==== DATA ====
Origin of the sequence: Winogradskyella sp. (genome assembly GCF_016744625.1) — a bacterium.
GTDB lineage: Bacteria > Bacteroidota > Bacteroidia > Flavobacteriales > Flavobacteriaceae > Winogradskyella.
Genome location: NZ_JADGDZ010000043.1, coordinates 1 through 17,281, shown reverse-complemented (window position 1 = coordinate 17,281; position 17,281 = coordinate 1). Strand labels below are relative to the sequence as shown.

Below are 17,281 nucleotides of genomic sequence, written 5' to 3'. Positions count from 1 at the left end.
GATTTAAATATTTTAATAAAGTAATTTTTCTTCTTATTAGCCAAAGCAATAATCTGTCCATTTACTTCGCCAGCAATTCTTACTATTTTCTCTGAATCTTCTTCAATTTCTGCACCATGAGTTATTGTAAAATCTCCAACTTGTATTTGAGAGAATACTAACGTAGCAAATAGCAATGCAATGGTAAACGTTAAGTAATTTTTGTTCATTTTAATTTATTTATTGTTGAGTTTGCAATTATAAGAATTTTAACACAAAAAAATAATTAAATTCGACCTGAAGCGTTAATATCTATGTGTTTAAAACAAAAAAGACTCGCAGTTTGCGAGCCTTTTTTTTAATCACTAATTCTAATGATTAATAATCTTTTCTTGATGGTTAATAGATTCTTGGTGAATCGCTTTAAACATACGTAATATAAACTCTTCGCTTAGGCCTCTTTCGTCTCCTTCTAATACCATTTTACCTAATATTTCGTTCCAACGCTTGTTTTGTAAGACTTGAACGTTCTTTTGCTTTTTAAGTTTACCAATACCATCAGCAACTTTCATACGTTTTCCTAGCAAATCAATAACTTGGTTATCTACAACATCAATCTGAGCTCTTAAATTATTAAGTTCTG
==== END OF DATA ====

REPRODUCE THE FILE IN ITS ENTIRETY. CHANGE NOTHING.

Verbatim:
Origin of the sequence: Winogradskyella sp. (genome assembly GCF_016744625.1) — a bacterium.
GTDB lineage: Bacteria > Bacteroidota > Bacteroidia > Flavobacteriales > Flavobacteriaceae > Winogradskyella.
Genome location: NZ_JADGDZ010000043.1, coordinates 1 through 17,281, shown reverse-complemented (window position 1 = coordinate 17,281; position 17,281 = coordinate 1). Strand labels below are relative to the sequence as shown.

Below are 17,281 nucleotides of genomic sequence, written 5' to 3'. Positions count from 1 at the left end.
GATTTAAATATTTTAATAAAGTAATTTTTCTTCTTATTAGCCAAAGCAATAATCTGTCCATTTACTTCGCCAGCAATTCTTACTATTTTCTCTGAATCTTCTTCAATTTCTGCACCATGAGTTATTGTAAAATCTCCAACTTGTATTTGAGAGAATACTAACGTAGCAAATAGCAATGCAATGGTAAACGTTAAGTAATTTTTGTTCATTTTAATTTATTTATTGTTGAGTTTGCAATTATAAGAATTTTAACACAAAAAAATAATTAAATTCGACCTGAAGCGTTAATATCTATGTGTTTAAAACAAAAAAGACTCGCAGTTTGCGAGCCTTTTTTTTAATCACTAATTCTAATGATTAATAATCTTTTCTTGATGGTTAATAGATTCTTGGTGAATCGCTTTAAACATACGTAATATAAACTCTTCGCTTAGGCCTCTTTCGTCTCCTTCTAATACCATTTTACCTAATATTTCGTTCCAACGCTTGTTTTGTAAGACTTGAACGTTCTTTTGCTTTTTAAGTTTACCAATACCATCAGCAACTTTCATACGTTTTCCTAGCAAATCAATAACTTGGTTATCTACAACATCAATCTGAGCTCTTAAATTATTAAGTTCTG